Releasing to mixed reviews, with more leaning towards the negative than positive, the latest film from writer/director David Ayer pairs the Hollywood enigma Shia LeBeouf on screen with up-and-comer Bobby Soto. While the film may lack in compelling narrative to some, it should be undeniable that LeBeouf and Soto aren’t the problem here. So committed to his craft, LeBeouf went as far as tattooing his entire chest for in preparation for his role of Creeper in the film. With the pair acting their asses off from start to finish, some great tough guy style, and some fantastic, fun scenes throughout the film, it’s not hard to see why the audience reviews are far more positive than the critical response here. It may not be one of the best films of all time or even of the year, but The Tax Collector is a fun and worthwhile addition to any genre film fan’s collection.
This is the 3rd in a series of critically panned, yet generally entertaining films from Ayer. While Suicide Squad and Bright are fantastical and higher concept, Ayer instead takes the mean-mugging gangster approach not-too-dissimilar in tone from his 2005 Christian Bale joint, Harsh Times. The film really focuses on Soto’s David, with him being the only fully drawn character in the film – even LeBeouf’s Creeper, who has the second most screen time in the film, is extremely one-dimensional. This criticism is noted in many reviews far and wide and it rings true. However, in a film about one man’s character arc, this really doesn’t hurt the overall storytelling too much. It’s perhaps a disappointment for critics watching a film written by a seasoned screenwriter with some true gems under his belt, but it feels like it could also be quite deliberate, as it truly helps to highlight the depth of David.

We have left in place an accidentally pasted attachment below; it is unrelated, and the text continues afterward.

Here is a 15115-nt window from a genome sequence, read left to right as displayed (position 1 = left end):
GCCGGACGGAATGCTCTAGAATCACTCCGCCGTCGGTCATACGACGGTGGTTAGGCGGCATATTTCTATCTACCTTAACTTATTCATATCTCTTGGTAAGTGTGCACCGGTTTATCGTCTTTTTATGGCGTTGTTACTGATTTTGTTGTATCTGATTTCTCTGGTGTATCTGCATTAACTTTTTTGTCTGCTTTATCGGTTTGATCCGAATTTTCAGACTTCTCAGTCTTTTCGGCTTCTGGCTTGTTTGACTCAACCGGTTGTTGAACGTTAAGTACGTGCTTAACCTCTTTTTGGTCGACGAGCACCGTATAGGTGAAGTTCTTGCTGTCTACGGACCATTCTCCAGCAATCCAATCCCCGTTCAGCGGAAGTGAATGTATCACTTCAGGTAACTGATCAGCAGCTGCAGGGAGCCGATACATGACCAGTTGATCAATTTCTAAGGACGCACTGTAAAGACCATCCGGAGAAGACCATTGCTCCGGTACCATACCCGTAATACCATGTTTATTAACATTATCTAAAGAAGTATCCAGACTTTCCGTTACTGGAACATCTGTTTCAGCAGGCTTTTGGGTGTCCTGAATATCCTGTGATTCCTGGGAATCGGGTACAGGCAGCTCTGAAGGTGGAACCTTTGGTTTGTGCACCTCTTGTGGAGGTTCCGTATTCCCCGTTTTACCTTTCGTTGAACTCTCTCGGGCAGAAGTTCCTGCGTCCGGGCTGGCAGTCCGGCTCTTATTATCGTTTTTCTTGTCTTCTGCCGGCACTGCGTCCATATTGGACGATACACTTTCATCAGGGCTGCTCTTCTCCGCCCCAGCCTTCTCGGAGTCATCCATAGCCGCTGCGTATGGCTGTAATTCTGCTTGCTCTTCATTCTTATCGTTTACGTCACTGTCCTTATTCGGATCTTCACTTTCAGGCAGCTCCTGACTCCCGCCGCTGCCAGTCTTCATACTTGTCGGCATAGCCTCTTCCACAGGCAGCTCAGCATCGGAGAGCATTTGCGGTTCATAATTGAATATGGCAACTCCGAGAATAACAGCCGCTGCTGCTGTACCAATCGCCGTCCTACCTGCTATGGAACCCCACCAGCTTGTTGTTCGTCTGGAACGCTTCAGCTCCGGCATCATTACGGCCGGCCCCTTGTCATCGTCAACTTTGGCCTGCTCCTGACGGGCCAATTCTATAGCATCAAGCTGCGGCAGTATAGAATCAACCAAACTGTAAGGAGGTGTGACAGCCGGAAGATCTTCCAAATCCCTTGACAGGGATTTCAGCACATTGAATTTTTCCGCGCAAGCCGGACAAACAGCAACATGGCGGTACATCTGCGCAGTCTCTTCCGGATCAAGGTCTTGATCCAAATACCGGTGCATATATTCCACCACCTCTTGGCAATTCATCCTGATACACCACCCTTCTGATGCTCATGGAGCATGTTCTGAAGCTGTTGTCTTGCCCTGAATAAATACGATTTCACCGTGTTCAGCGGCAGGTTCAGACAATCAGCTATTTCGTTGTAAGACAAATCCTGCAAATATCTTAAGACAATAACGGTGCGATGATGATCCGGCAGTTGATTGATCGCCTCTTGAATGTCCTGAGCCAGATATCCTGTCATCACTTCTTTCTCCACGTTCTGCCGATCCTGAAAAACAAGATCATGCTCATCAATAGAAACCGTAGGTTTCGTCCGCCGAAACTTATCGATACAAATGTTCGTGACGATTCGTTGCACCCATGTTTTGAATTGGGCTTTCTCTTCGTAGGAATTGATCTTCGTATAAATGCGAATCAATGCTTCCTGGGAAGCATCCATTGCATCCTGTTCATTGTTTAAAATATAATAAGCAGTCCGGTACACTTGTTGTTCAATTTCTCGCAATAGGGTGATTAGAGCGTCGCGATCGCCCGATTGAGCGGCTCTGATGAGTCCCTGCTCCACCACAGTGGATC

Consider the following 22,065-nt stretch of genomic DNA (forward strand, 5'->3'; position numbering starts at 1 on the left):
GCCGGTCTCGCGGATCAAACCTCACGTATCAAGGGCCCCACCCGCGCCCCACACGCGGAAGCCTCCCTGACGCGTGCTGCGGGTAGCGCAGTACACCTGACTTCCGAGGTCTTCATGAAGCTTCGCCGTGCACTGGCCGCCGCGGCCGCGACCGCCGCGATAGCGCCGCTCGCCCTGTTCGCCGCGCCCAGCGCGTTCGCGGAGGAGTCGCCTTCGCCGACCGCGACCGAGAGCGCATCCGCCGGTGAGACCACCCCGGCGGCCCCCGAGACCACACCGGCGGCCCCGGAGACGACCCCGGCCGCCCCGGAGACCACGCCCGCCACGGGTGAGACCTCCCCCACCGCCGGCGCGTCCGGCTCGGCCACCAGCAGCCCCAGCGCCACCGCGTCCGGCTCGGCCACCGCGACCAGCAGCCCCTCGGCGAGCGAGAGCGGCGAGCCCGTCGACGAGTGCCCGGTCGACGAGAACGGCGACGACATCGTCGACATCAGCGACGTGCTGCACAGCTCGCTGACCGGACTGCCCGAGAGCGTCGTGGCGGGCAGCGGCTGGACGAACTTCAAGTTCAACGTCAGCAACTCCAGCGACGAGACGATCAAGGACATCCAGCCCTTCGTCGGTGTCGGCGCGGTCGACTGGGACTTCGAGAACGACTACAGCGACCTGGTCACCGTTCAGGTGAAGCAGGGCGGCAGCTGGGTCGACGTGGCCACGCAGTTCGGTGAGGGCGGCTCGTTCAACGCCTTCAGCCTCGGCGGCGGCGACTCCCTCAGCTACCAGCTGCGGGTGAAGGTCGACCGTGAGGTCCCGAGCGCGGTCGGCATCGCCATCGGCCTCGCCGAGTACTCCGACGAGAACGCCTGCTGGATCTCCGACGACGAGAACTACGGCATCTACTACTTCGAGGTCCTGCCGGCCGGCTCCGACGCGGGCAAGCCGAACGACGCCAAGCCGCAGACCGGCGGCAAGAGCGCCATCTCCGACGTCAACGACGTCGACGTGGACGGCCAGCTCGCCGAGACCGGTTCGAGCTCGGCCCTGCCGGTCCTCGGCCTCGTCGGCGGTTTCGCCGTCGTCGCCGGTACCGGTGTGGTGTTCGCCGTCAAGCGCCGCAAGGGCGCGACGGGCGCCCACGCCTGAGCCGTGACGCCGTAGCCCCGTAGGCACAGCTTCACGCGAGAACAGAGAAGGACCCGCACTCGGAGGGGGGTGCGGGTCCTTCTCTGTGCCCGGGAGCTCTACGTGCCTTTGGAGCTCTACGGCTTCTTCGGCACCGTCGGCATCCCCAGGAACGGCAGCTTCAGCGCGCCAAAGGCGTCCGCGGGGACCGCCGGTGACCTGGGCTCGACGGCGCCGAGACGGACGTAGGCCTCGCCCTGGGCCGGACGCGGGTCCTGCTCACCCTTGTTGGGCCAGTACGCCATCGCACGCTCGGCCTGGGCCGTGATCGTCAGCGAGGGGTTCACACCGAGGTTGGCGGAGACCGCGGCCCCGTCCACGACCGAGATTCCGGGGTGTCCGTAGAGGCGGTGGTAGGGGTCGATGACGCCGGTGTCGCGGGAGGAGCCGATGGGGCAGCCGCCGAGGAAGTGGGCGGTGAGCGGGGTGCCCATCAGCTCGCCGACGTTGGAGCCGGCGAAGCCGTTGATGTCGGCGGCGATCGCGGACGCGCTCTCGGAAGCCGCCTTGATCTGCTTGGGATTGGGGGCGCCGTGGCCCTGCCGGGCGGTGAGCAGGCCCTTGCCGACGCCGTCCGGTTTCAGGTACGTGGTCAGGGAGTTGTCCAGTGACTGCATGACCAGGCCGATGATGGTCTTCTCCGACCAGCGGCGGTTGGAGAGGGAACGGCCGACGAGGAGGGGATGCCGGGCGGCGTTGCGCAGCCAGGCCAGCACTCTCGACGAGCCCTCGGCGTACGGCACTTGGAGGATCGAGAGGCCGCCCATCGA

If you’re a fan of this type of crime drama/action/thriller genre mashup, it’s well worth your while. As noted at the start, the performances are strong. Soto shows true emotional depth, juxtaposing his family life with his job as a “tax collector” for a crime syndicate. LeBeouf’s character is far less complex, perhaps even a stereotype – but his tough guy routine works and he’s believable as a true psychopath who has only lived this long on sheer grit. Coupled with how good the film looks and sounds, the pair make for a strong leading duo of an enjoyable gangster film with good tension and a few truly compelling and interesting scenes, including some great shootouts and some solid action. Throw in a little black magic, even more mean mugging, and the film really hits in its final third.
As far as the 4k release goes, the sound mix and 4K picture on this are fantastic, while the special features are a bit lacking. The strong look and sound of the release make up for the fact that there aren’t a ton of features. Great box art puts the accent on the package, as well.
The long and short of it, this one is recommended for fans of Ayer, LeBeouf, and modern gangster films. The action is good, the tension is strong, and the overall presentation is exactly the type of movie that you expect it would and should be. The 4k Steelbook presents the film in its best format, but the Blu-ray (also included in the 4k package) also looks and sounds great.
While this one may not have dug Ayer out of his critical rut, it remains another well made genre film that audiences generally appreciate and enjoy. And, if I’m Ayer, it’s what audiences think that I’d tend to care more about.